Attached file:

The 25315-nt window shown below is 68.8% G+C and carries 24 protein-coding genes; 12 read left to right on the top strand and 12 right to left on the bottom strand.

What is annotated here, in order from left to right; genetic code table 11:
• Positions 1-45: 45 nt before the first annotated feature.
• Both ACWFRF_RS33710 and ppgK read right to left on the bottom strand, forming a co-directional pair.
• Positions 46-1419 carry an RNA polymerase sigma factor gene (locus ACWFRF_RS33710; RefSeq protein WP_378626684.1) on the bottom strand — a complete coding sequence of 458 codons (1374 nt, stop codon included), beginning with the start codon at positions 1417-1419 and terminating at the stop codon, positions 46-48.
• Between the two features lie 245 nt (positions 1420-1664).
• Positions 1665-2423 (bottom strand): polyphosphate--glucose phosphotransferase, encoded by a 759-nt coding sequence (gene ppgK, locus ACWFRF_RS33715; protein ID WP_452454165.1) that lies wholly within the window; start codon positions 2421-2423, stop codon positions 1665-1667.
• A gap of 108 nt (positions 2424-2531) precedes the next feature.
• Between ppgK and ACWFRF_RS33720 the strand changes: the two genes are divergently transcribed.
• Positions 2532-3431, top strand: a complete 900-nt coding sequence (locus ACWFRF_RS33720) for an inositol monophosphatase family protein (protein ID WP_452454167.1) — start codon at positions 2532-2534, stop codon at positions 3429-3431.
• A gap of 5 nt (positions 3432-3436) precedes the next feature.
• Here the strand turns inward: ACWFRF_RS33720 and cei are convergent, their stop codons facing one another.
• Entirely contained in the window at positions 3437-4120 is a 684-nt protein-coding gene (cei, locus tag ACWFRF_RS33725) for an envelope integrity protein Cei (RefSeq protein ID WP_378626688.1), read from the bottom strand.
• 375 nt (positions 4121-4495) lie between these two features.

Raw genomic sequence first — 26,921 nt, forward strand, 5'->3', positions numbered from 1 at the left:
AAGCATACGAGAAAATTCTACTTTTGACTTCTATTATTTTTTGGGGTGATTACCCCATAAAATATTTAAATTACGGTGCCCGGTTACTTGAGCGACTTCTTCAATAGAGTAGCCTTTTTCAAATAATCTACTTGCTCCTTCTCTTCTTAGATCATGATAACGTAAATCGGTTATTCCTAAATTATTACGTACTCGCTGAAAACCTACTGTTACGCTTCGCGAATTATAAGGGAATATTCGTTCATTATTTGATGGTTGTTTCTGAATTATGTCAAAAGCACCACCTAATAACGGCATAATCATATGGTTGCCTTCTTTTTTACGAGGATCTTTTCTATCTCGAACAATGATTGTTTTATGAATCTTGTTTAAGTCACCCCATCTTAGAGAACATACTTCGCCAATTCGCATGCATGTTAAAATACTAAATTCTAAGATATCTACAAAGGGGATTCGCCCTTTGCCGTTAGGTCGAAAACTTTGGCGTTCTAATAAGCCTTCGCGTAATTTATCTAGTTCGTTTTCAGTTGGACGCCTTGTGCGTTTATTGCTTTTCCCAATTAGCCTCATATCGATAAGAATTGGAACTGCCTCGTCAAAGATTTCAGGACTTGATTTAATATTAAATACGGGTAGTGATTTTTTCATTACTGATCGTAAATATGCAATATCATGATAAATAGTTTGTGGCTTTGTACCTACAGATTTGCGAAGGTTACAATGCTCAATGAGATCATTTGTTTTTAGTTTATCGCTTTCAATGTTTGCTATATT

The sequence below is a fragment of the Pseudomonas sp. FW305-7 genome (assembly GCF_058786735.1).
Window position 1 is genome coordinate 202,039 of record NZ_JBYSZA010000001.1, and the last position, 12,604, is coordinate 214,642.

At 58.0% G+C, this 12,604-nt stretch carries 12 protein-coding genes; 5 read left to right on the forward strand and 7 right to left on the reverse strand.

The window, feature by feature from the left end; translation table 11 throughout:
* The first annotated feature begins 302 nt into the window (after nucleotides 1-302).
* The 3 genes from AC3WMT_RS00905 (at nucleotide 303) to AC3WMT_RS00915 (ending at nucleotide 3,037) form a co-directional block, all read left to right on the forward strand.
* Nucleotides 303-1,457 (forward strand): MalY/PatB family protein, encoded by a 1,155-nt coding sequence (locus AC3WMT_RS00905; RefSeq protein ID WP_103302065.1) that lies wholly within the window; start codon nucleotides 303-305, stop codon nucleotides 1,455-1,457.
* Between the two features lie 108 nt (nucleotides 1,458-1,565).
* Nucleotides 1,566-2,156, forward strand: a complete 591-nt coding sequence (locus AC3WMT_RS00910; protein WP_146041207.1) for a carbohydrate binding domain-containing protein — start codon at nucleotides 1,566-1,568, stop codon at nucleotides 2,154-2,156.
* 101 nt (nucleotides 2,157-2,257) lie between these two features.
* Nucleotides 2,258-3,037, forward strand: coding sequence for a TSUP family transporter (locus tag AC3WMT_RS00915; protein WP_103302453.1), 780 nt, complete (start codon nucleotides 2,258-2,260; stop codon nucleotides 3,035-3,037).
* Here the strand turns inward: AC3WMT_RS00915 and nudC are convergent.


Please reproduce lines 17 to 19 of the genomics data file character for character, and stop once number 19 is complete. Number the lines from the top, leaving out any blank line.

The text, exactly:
The sequence below is a fragment of the Pseudomonas sp. FW305-7 genome (assembly GCF_058786735.1).
Window position 1 is genome coordinate 202,039 of record NZ_JBYSZA010000001.1, and the last position, 12,604, is coordinate 214,642.

At 58.0% G+C, this 12,604-nt stretch carries 12 protein-coding genes; 5 read left to right on the forward strand and 7 right to left on the reverse strand.